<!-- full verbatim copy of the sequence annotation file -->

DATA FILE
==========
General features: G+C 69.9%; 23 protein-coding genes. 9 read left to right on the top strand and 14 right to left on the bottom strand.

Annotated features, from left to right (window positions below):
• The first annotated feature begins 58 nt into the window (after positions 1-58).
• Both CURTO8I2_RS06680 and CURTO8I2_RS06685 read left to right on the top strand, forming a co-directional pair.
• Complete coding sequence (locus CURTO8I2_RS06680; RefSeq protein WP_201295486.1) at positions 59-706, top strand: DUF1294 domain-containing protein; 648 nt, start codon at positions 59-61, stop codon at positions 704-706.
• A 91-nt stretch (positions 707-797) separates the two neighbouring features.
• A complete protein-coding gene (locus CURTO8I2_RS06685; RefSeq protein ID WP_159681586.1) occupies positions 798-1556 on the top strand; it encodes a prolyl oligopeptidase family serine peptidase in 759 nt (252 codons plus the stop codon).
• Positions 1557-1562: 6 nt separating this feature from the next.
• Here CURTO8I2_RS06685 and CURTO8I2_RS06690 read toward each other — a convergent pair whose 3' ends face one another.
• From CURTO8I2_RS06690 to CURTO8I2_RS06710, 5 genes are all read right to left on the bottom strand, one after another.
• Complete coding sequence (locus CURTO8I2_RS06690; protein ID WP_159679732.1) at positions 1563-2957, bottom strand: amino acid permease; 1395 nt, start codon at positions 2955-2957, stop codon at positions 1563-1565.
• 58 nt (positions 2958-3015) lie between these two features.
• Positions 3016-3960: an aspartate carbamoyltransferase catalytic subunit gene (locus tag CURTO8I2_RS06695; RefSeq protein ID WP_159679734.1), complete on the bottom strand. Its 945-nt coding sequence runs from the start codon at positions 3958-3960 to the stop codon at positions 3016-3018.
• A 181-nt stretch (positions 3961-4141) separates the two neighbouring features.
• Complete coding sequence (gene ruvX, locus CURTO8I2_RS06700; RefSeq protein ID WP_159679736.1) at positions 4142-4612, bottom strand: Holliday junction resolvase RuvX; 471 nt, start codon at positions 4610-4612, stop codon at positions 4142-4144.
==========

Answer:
General features: G+C 69.9%; 23 protein-coding genes. 9 read left to right on the top strand and 14 right to left on the bottom strand.

Annotated features, from left to right (window positions below):
• The first annotated feature begins 58 nt into the window (after positions 1-58).
• Both CURTO8I2_RS06680 and CURTO8I2_RS06685 read left to right on the top strand, forming a co-directional pair.
• Complete coding sequence (locus CURTO8I2_RS06680; RefSeq protein WP_201295486.1) at positions 59-706, top strand: DUF1294 domain-containing protein; 648 nt, start codon at positions 59-61, stop codon at positions 704-706.
• A 91-nt stretch (positions 707-797) separates the two neighbouring features.
• A complete protein-coding gene (locus CURTO8I2_RS06685; RefSeq protein ID WP_159681586.1) occupies positions 798-1556 on the top strand; it encodes a prolyl oligopeptidase family serine peptidase in 759 nt (252 codons plus the stop codon).
• Positions 1557-1562: 6 nt separating this feature from the next.
• Here CURTO8I2_RS06685 and CURTO8I2_RS06690 read toward each other — a convergent pair whose 3' ends face one another.
• From CURTO8I2_RS06690 to CURTO8I2_RS06710, 5 genes are all read right to left on the bottom strand, one after another.
• Complete coding sequence (locus CURTO8I2_RS06690; protein ID WP_159679732.1) at positions 1563-2957, bottom strand: amino acid permease; 1395 nt, start codon at positions 2955-2957, stop codon at positions 1563-1565.
• 58 nt (positions 2958-3015) lie between these two features.
• Positions 3016-3960: an aspartate carbamoyltransferase catalytic subunit gene (locus tag CURTO8I2_RS06695; RefSeq protein ID WP_159679734.1), complete on the bottom strand. Its 945-nt coding sequence runs from the start codon at positions 3958-3960 to the stop codon at positions 3016-3018.
• A 181-nt stretch (positions 3961-4141) separates the two neighbouring features.
• Complete coding sequence (gene ruvX, locus CURTO8I2_RS06700; RefSeq protein ID WP_159679736.1) at positions 4142-4612, bottom strand: Holliday junction resolvase RuvX; 471 nt, start codon at positions 4610-4612, stop codon at positions 4142-4144.